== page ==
Smart Tips for Choosing a Credit Counselor
GreenPath Financial Wellness Staff/Advisor Voices (Nerdwallet)
4 October 2016
(Editor's note: Four GreenPath financial wellness experts recently sat down with the website Nerdwallet to discuss wise ways to choose a non-profit credit counselor.)
When you’re struggling with debt or need help managing your finances, you have different resources to choose from. Many people turn to certified credit counselors, who can offer free or affordable financial education and counseling services through nonprofit agencies.
Counseling services include help with credit, debt, bankruptcy, student loans, housing and other issues. If you’re thinking about working with a credit counselor, you’ll want to be selective and do some research to find a good one.
“Not only do you need to choose a counselor who is right for you, but you need to choose the right organization that will best suit your needs,” says Jason Webb, a certified credit counselor at GreenPath Financial Wellness.
GreenPath is a nonprofit credit counseling agency in Farmington Hills, Michigan, and a member of the National Foundation for Credit Counseling.
NerdWallet asked several GreenPath credit counselors what you should keep in mind when selecting a credit counselor.
Why is it important to take your time when choosing a credit counselor?
Marcel Leahu: You want to make sure that you have a credit counselor who takes the time to fully understand your financial situation and can empathize and discuss all available options. You don’t want to choose a counselor just based on a postcard or a telemarketing call that you received. Ask your family and friends for recommendations or go to the NFCC website to find certified credit counselors and organizations near you.
Jason Webb: A good credit counselor takes a detailed look at your overall situation and will let you know about all your options. Avoid counselors who are commissioned and have a bias to push you toward a specific financial option. It’s important to look for someone who has your best interest and goals in mind.
Carly Facchini: Most times, there’s more than one way to achieve someone’s goals. By spending time reviewing your options with a credit counselor, you’ll have a better understanding of what direction you want to take to reach your goals. Working with someone who is certified will allow you to trust their expertise.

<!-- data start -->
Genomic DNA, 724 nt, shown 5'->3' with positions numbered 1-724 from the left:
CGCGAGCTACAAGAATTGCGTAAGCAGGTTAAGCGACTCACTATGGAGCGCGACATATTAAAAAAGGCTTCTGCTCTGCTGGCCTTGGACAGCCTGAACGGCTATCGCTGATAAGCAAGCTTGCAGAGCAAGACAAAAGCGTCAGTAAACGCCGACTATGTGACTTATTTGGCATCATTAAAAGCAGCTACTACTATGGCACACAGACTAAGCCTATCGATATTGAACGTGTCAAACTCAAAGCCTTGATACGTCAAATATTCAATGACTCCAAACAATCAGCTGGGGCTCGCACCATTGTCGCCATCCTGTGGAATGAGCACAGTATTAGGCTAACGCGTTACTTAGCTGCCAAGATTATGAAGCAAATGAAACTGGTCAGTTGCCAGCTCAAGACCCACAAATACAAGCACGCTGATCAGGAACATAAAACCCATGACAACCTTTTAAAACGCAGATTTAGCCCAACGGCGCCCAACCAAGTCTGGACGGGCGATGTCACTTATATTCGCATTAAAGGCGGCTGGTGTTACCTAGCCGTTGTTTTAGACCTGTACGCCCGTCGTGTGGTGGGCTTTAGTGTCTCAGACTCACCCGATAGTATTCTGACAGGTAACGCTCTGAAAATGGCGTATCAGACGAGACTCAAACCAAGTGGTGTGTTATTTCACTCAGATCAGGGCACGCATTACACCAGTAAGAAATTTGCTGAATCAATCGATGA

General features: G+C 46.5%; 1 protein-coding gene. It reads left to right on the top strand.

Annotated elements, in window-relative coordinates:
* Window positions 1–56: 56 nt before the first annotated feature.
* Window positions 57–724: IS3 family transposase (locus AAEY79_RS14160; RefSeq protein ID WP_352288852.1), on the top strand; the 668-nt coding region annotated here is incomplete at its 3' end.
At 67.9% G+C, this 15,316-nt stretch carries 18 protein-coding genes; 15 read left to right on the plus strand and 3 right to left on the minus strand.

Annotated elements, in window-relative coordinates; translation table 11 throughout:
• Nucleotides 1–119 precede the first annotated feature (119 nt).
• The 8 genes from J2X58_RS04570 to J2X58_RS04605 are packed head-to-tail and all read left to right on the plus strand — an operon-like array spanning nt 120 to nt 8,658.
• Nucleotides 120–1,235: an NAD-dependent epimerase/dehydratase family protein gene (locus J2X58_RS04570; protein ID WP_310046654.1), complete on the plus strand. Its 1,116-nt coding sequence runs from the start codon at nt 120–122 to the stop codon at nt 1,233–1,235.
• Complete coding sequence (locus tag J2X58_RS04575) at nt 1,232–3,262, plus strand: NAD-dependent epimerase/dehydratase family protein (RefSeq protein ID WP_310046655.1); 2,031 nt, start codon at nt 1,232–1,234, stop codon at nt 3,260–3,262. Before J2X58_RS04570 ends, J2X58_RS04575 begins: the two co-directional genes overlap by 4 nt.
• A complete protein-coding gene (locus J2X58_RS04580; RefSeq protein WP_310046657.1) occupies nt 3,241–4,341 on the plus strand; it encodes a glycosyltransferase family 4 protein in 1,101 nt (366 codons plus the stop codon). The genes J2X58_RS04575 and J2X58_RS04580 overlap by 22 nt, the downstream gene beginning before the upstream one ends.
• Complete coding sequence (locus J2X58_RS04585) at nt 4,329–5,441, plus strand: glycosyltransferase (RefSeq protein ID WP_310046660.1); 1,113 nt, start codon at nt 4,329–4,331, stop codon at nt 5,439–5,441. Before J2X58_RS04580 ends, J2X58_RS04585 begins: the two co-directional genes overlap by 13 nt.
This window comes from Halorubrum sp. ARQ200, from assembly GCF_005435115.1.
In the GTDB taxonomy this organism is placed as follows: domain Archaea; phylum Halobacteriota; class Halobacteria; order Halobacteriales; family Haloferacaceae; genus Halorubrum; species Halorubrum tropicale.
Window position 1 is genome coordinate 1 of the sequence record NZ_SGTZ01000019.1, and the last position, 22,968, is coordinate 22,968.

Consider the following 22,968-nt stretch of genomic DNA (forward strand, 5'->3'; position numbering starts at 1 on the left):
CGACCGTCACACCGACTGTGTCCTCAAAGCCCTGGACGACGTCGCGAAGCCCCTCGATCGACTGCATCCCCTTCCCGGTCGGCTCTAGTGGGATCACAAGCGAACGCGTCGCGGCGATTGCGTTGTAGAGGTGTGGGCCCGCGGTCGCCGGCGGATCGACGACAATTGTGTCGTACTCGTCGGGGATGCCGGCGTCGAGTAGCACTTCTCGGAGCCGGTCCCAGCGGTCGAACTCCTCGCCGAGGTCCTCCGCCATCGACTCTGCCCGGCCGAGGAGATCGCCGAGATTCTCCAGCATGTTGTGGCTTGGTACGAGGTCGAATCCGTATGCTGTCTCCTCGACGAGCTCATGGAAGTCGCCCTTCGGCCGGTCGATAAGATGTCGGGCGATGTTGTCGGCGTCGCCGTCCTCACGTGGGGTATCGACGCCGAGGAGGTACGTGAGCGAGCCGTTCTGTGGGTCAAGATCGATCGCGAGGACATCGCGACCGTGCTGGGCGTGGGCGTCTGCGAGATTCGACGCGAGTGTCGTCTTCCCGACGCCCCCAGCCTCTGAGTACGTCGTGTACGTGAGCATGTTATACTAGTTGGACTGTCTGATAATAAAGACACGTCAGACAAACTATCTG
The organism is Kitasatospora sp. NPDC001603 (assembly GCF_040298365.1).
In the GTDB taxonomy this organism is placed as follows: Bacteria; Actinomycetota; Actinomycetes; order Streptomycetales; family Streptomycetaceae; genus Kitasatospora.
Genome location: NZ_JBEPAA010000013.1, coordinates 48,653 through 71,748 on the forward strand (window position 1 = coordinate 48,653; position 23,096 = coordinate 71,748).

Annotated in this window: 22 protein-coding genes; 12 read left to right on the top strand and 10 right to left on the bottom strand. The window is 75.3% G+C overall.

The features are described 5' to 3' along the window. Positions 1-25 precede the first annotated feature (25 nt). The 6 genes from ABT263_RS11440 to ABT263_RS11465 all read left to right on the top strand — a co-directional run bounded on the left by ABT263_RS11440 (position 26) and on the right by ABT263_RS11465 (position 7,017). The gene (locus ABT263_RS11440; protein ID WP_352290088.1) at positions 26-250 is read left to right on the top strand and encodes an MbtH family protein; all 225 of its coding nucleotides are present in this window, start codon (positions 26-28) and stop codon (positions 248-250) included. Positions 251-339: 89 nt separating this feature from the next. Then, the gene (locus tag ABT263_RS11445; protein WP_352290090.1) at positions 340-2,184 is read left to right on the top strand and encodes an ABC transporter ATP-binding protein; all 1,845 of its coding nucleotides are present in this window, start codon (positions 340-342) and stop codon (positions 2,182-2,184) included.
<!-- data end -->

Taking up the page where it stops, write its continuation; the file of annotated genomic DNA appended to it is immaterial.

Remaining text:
What should you look for when choosing a credit counselor?
Leahu: Start with the credit counseling agency first. Look for an agency that is a nonprofit and has a long history of helping clients. Nonprofit agencies are more likely to have reasonable rates for their services. Also, make sure the agency is licensed by the NFCC. This will ensure that it’s not a fly-by-night operation that just opened its doors a month ago.
Facchini: Make sure you’re working with someone who has your best interest at heart. A good tip is to see if the counselor is certified by the NFCC. You also want to make sure he or she works for a reputable company. You can look for reviews about the company through the Better Business Bureau.
How can you create a good working relationship with your credit counselor?
Leahu: Be frank and upfront about your situation. The more a counselor knows, the better he or she can help you. Also, it’s important to understand that you’ll have to be committed to applying the advice your counselor gives you.
Trent Graham: Communication is key to working well with your credit counselor, and that means bringing your questions or concerns to them. Second, understand that you must take personal responsibility on your own to be involved with your finances and to work with your credit counselor to accomplish your goals together.
Facchini: Be open and honest. The more we can understand about where you’re coming from and what you’re looking for, the better we’ll be able to assist you.
Webb: Remember: Knowledge is power. Ask all of your questions.